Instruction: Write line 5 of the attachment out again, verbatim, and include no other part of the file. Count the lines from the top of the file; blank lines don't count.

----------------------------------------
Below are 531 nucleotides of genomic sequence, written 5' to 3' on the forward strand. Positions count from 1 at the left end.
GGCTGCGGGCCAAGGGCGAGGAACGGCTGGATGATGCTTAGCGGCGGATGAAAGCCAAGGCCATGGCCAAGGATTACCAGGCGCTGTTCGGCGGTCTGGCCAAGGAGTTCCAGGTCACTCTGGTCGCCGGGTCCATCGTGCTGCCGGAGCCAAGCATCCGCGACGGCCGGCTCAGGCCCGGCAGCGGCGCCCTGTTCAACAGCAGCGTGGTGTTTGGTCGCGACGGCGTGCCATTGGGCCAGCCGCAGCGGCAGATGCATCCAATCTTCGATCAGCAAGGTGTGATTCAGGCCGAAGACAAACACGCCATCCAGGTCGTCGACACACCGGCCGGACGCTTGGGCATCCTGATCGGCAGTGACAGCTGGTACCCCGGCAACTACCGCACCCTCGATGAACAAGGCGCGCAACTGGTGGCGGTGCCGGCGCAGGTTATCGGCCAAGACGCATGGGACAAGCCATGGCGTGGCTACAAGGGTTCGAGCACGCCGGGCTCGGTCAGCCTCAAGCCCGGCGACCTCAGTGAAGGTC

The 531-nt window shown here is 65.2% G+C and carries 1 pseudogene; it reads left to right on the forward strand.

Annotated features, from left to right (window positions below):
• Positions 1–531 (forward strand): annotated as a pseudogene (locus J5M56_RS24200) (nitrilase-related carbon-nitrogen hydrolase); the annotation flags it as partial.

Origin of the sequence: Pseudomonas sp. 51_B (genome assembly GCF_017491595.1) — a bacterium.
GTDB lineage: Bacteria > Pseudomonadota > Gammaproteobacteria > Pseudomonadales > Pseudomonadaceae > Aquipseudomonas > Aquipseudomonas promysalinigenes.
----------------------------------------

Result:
• Positions 1–531 (forward strand): annotated as a pseudogene (locus J5M56_RS24200) (nitrilase-related carbon-nitrogen hydrolase); the annotation flags it as partial.